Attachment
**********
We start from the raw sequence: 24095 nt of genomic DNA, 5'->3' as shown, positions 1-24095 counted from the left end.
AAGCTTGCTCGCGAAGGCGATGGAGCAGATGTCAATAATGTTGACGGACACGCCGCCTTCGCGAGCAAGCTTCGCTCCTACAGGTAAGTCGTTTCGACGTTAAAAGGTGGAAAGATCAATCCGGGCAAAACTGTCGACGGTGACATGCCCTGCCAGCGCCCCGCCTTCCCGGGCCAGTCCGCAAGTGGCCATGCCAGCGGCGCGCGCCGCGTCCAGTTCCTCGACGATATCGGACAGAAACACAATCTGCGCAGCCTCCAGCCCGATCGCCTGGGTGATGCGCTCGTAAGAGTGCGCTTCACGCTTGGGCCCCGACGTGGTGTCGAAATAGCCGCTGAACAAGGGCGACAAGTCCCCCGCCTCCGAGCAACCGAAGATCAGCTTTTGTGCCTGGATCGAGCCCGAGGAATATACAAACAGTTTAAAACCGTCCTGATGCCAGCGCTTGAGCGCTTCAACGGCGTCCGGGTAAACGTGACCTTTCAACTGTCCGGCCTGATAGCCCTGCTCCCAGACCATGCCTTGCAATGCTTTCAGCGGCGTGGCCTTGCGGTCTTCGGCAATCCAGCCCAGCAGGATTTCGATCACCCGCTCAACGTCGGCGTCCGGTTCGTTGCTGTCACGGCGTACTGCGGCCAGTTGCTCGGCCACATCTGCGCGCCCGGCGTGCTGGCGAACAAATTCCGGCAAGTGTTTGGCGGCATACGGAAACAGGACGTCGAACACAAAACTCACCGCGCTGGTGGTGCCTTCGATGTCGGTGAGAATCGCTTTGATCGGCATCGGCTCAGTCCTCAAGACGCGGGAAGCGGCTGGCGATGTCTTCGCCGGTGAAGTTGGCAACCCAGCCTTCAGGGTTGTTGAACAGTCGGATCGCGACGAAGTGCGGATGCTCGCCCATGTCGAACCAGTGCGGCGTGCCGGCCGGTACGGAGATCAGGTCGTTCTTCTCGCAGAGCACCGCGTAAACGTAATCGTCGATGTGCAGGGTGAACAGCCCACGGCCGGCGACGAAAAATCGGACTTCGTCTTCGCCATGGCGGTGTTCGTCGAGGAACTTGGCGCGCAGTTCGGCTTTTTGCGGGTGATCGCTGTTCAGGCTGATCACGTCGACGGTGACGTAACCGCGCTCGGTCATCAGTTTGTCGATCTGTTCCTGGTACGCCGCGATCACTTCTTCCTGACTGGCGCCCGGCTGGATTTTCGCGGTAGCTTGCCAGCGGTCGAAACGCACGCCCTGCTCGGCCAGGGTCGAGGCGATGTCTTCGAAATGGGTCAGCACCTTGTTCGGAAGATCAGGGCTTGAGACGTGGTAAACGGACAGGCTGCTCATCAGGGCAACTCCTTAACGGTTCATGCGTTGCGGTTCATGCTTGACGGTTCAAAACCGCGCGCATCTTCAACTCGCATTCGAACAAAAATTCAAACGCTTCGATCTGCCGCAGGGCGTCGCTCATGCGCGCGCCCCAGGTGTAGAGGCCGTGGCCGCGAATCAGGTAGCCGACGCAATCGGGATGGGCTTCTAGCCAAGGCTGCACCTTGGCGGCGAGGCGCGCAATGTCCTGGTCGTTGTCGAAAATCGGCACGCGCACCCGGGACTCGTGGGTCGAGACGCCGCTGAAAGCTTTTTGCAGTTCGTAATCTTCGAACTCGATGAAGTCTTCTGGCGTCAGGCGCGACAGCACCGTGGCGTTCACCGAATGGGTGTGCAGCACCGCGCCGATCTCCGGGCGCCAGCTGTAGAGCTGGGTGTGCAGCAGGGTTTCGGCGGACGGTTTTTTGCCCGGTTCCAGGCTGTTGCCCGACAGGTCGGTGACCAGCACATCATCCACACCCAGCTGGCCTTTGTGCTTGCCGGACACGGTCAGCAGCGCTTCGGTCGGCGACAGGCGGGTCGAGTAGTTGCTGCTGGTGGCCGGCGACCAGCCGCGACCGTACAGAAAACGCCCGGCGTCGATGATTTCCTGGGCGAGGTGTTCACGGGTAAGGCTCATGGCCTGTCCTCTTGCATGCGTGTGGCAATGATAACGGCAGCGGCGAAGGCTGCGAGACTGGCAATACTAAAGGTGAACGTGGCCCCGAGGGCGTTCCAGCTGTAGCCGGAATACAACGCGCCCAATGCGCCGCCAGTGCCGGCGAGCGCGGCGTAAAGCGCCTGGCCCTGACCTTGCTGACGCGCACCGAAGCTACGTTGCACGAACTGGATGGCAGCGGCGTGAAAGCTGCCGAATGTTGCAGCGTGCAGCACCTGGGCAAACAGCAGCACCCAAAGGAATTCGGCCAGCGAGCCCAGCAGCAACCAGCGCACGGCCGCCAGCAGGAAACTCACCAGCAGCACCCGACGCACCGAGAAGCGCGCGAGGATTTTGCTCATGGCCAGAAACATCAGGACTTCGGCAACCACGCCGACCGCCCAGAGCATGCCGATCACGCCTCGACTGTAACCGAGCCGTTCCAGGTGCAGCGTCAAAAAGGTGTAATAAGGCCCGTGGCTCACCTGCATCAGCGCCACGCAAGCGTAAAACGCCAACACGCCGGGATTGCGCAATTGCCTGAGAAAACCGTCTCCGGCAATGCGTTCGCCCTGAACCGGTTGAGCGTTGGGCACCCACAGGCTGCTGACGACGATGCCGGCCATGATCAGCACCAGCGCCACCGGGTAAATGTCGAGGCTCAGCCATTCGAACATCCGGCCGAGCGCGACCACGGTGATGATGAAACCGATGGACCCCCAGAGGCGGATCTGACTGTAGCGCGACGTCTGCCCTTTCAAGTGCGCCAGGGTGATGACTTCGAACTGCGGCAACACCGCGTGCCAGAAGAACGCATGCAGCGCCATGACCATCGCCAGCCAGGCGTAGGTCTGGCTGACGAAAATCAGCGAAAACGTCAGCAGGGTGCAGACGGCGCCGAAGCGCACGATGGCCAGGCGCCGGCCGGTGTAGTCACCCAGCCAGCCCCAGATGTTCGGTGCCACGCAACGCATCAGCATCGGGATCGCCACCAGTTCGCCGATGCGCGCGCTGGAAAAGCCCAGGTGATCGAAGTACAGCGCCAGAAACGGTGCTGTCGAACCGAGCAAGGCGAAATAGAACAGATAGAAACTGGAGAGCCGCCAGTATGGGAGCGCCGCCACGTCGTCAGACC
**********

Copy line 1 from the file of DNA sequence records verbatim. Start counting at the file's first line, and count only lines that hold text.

We start from the raw sequence: 24095 nt of genomic DNA, 5'->3' as shown, positions 1-24095 counted from the left end.